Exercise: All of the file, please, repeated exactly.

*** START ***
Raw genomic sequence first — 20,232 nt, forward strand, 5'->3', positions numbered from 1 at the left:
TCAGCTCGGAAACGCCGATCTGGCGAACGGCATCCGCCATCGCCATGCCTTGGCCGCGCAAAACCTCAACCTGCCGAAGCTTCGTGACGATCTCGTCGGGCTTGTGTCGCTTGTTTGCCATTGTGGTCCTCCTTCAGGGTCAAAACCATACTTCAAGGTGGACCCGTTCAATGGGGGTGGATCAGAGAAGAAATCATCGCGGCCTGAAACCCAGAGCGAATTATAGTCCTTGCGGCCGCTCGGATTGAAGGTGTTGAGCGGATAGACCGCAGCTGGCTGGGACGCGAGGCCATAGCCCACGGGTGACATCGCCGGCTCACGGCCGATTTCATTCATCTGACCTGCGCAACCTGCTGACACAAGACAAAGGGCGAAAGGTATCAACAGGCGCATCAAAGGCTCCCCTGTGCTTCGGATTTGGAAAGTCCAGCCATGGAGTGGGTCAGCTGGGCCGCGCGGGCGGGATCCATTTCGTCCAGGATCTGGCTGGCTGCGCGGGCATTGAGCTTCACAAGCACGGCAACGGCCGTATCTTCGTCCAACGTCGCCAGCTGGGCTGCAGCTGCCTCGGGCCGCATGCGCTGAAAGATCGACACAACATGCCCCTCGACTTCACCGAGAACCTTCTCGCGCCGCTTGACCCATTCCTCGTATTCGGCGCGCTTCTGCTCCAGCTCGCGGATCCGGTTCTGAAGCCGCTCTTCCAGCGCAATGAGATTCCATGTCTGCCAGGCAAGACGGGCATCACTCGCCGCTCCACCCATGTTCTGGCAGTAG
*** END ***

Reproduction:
Raw genomic sequence first — 20,232 nt, forward strand, 5'->3', positions numbered from 1 at the left:
TCAGCTCGGAAACGCCGATCTGGCGAACGGCATCCGCCATCGCCATGCCTTGGCCGCGCAAAACCTCAACCTGCCGAAGCTTCGTGACGATCTCGTCGGGCTTGTGTCGCTTGTTTGCCATTGTGGTCCTCCTTCAGGGTCAAAACCATACTTCAAGGTGGACCCGTTCAATGGGGGTGGATCAGAGAAGAAATCATCGCGGCCTGAAACCCAGAGCGAATTATAGTCCTTGCGGCCGCTCGGATTGAAGGTGTTGAGCGGATAGACCGCAGCTGGCTGGGACGCGAGGCCATAGCCCACGGGTGACATCGCCGGCTCACGGCCGATTTCATTCATCTGACCTGCGCAACCTGCTGACACAAGACAAAGGGCGAAAGGTATCAACAGGCGCATCAAAGGCTCCCCTGTGCTTCGGATTTGGAAAGTCCAGCCATGGAGTGGGTCAGCTGGGCCGCGCGGGCGGGATCCATTTCGTCCAGGATCTGGCTGGCTGCGCGGGCATTGAGCTTCACAAGCACGGCAACGGCCGTATCTTCGTCCAACGTCGCCAGCTGGGCTGCAGCTGCCTCGGGCCGCATGCGCTGAAAGATCGACACAACATGCCCCTCGACTTCACCGAGAACCTTCTCGCGCCGCTTGACCCATTCCTCGTATTCGGCGCGCTTCTGCTCCAGCTCGCGGATCCGGTTCTGAAGCCGCTCTTCCAGCGCAATGAGATTCCATGTCTGCCAGGCAAGACGGGCATCACTCGCCGCTCCACCCATGTTCTGGCAGTAG